But something interesting is happening this year: Even poor blacks are looking at their corrupt Democrat-controlled cities and public schools and seeing failure. The new movie Waiting for Superman, about the horrendous shape of our union-controlled public education system, particularly in the cities, surely will end up influencing millions of blacks that conservative advocacy about vouchers and private, charter and religious schools is part of a broader agenda of growth and opportunity.


Another interesting note in the Washington Times story said:


‘Pew interviewed 618 registered Hispanic voters in August and September. One surprising finding was that immigration does not top the list of concerns of Hispanic voters.


“Rather, they rank education, jobs and health care as their top three issues of concern for this year’s congressional campaign. Immigration ranks as the fifth most important issue for Latino registered voters,” said Mark Hugo Lopez… the report’s author.’ (end of excerpt)


So obviously hispanics are thinking about all the same issues as everyone else. And with a major economic shift underway, latinos too will start thinking about economic issues (including health care) and public education as crucial, rather than rallying like a bloc around immigration or government handouts.


Meanwhile, the Times reported:


‘Just before Congress adjourned for the campaign season, Senate Majority Leader (Nevada Democrat) Harry Reid tried to force a debate on a bill to legalize illegal immigrant students, known as the Dream Act. He tried to have that debate as part of the annual defense policy debate, but it was blocked by Republicans who said that was the wrong forum for considering immigration.’ (end of excerpt)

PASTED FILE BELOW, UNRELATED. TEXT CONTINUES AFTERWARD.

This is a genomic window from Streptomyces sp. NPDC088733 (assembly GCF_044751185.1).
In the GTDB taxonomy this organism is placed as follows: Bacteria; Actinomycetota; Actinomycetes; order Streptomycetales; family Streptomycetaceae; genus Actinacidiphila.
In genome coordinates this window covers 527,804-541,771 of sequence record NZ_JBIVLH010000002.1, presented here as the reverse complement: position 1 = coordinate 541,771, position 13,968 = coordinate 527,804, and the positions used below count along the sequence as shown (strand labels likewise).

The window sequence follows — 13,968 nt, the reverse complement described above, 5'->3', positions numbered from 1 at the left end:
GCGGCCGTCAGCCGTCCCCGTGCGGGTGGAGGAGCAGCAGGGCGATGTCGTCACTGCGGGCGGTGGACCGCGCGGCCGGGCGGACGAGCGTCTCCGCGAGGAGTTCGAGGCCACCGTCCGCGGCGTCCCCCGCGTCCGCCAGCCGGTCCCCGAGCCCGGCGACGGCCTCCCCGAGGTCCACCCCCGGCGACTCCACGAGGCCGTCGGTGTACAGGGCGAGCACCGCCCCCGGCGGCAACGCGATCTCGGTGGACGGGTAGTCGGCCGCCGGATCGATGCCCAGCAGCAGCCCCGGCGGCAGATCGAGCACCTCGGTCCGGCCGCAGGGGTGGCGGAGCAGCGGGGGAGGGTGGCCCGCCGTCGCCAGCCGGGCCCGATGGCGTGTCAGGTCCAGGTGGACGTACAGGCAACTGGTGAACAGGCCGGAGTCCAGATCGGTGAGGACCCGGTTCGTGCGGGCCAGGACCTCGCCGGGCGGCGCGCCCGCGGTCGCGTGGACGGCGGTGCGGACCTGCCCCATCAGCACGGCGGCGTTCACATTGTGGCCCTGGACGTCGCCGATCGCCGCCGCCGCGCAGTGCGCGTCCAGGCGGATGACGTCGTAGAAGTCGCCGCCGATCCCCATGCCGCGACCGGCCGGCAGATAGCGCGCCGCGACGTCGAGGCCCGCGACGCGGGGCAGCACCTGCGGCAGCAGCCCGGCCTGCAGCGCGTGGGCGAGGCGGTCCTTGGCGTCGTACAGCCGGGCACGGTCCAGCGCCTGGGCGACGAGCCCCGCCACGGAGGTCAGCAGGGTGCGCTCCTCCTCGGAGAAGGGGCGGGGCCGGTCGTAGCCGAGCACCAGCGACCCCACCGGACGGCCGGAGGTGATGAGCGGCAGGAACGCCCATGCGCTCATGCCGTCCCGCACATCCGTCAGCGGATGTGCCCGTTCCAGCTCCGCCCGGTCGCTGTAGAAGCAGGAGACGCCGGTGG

This is just another giveaway from the Democrats while many hispanics certainly are looking for a broader agenda that will help them in the long run. Reid is using this bill as a bribe to Nevada hispanics in his re-election bid against Republican challenger Sharron Angle.


Ronald Reagan once said that “hispanics are Republicans but they may not even know it,” referring to the immigrant work ethic and hispanics’ largely conservative and Catholic view of social issues. This could play out significantly over the next decade according to the effect of the economic downturn on hispanics.


Alfonso Aguilar, executive director of the Latino Partnership for Conservative Principles, said that conservatives can win more hispanic votes.  “When conservatives reach out to Latinos and you have a candidate that is staunchly conservative on social issues but also has a palatable position on immigration, Latino voters will respond favorably,” he said. “The lesson for conservatives from that poll is if you reach out to Latinos they’ll respond favorably. Obviously, if you just go out with negative rhetoric on immigration and enforcement-only positions on immigration, you’re not going to do better.”


He said his goal is to have California Republican US senate candidate Carly Fiorina win one-third of the Hispanic vote in November.


In Florida, conservative US Senate candidate Marco Rubio, who is Cuban hispanic, appears headed for victory. This high-profile, well-spoken hispanic in the Senate could serve as a role model for more latino activism on the right.


So times are changing and ultimately most hispanics want the same as everyone else and will vote on economic issues. Voting patterns certainly are in flux. And they are shifting toward Republicans and conservatives who have a much better answer to all the basic issues from health care to jobs than Democrats any day, any time.


Please visit my website at www.nikitas3.com for more. You can read excerpts from my book, Right Is Right, which explains why only conservatism can maintain our freedom and prosperity.